Wounded birds

Dead tree supporting life
Dead tree supporting life

I almost drove past this dead tree without stopping to take a picture. I have been down that road many times, but I suppose it was the first time I was driving west rather than east. In the past I must have gone past it and never saw it. I’m glad that I saw it this time.


Wounded birds is my new private name for many of the people with whom my wife Cindy associates. I suppose that it isn’t a private name since I’ve shared it here, but anyway I chose that name because they are all damaged in some way (who among us isn’t), and because they often flock around her. To be sure, the wounded birds have sub-species. There are the magpies, the ravens, and the cuckoos among others. There have been a few peacocks and peahens, but not many. There are also the oxpeckers (you’re on the Internet, look it up).

Cindy often brings an oxpecker into our life when she wants some form of labor done around the house. They almost always finish the project, and occasionally they do a good job. With the exception of plumbing, Cindy will always prefer to hire one of these wounded birds rather than a professional. She feels good about it, and they earn some money.

One of the first she brought in was there to wallpaper our bedroom. We bought the wallpaper and all of the supplies. He only had to come to the house and ply his skill. At the end of the first day he hadn’t completed the job, but wanted to be paid. Rather than take a chance on him not returning, Cindy only gave him a partial payment in cash. Oh yes, the oxpeckers only work for cash. They don’t want any kind of paper trail that might give the government the idea that they have had taxable income, or that their benefits will be compromised. Anyway, he proceeded to take the money and get drunk. When he returned the next day he was so hung over that he could hardly work. But he completed the job and left with the rest of his pay. We were glad that the job was done, though the design on the paper wasn’t always lined up properly with the adjoining sheet. That didn’t matter the next morning, because when we woke up, the wallpaper was drooping off of the walls.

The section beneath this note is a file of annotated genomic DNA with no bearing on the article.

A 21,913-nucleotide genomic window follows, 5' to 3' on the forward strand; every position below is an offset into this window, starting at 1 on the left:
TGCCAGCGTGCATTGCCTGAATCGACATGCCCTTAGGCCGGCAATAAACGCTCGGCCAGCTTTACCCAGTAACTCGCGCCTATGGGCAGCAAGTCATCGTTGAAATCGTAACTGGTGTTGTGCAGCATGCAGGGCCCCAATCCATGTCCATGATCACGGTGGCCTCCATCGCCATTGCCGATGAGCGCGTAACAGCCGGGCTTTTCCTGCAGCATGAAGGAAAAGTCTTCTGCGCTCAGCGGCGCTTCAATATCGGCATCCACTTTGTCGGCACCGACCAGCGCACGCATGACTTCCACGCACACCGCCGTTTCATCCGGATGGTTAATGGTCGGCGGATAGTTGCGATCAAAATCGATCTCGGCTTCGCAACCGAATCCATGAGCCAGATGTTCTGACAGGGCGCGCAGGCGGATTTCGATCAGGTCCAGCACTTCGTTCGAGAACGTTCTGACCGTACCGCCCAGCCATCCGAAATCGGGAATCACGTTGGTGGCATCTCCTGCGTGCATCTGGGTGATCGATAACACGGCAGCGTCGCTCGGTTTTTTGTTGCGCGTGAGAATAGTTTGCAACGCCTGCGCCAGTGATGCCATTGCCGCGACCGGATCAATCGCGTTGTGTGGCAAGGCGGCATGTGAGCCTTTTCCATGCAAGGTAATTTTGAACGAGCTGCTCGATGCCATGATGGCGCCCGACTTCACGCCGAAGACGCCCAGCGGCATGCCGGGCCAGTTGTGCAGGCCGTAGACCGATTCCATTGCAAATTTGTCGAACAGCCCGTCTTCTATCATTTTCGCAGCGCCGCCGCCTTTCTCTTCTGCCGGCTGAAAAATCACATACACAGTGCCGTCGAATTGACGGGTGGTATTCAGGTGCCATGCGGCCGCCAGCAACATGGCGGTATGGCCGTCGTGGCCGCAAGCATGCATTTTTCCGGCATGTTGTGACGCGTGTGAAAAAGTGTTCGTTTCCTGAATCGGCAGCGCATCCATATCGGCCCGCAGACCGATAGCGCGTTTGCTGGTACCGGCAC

Since then we have had oxpeckers do yard work, painting, clean the gutters and most recently shingle the covering to part of our deck. Sometimes they do things they make me shake my head in wonder. Last autumn Cindy had one come to help clear the leaves from our yard. I thought that I was doing an adequate job with the nifty new leaf blower that I had purchased, but evidently not. This fellow, like some of the others, brought his girlfriend/wife along to help with the work. I let him use my new toy, and they did a good job. As most of you know, all of the leaves don’t come down at once, so clearing the yard is an ongoing process, not a one-off. When it got near the end of the leaf clearing season, I changed the attachments on my toy and turned it into a leaf sucker so that I could chop and bag the leafs to be set on the curb for pickup. Well, the oxpecker came back with his significant other to do one last yard clearing sweep. They changed the implement back into a blower and blew the remaining leaves into the gutter for the city to pick up. The only trouble with doing that is they blew the leaves five days before the sweeper was due to come through, and the leaves had blown back into our yard long before sweeping day. Plus they just stuck the blower in a corner of our garage when they were finished. I shook my head.

Just a few more things about male oxpeckers. 1) They have trouble with the first name of another male. Cindy always introduces me by name, but they invariable think it is more proper to call me Bub, Buddy, or Man. Whatever happened to Sir or Mr. Houseman. Occasionally one will use my first name, and that is OK, if rare.

2) Arriving on time, if at all, and working until the job is complete almost never happens. For people who don’t have a steady job, they are quite cavalier about punctuality and┬ástick-to-itiveness. This might well explain one reason why they don’t have a steady job.

3) They come in two varieties, those who are silent and those who like to talk…and talk…and talk. I prefer the silent type. The talkers make me want to hide in the basement. It is actually quite cozy down there. I speak from experience.